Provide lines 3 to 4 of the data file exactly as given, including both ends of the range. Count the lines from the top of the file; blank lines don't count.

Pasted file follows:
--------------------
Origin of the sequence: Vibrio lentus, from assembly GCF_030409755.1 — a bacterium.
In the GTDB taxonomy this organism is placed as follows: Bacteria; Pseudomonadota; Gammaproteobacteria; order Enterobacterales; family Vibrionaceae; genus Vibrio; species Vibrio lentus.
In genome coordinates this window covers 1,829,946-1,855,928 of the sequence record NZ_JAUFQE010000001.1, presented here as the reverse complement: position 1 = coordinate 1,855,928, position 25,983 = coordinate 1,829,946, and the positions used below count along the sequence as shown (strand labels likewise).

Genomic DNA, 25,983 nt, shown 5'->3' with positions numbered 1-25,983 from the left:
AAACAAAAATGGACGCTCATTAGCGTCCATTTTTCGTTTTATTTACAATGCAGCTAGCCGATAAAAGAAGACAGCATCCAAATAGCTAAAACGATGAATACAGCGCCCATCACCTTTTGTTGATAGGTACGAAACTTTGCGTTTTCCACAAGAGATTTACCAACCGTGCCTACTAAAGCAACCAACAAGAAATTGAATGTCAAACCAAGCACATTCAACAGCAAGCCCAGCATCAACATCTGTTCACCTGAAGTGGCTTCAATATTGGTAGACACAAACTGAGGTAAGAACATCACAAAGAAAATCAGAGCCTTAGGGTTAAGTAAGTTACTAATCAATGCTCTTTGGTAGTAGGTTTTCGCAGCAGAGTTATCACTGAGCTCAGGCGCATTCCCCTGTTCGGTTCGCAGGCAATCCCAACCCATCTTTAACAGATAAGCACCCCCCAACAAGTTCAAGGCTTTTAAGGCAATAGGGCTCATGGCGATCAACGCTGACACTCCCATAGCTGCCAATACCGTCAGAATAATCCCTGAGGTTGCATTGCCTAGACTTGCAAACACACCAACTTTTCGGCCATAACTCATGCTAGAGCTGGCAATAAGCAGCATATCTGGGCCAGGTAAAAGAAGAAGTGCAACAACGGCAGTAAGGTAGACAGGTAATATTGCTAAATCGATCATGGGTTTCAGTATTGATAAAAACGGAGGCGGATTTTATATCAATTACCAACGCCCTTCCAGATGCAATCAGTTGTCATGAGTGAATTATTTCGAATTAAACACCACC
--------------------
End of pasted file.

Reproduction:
In genome coordinates this window covers 1,829,946-1,855,928 of the sequence record NZ_JAUFQE010000001.1, presented here as the reverse complement: position 1 = coordinate 1,855,928, position 25,983 = coordinate 1,829,946, and the positions used below count along the sequence as shown (strand labels likewise).

Genomic DNA, 25,983 nt, shown 5'->3' with positions numbered 1-25,983 from the left: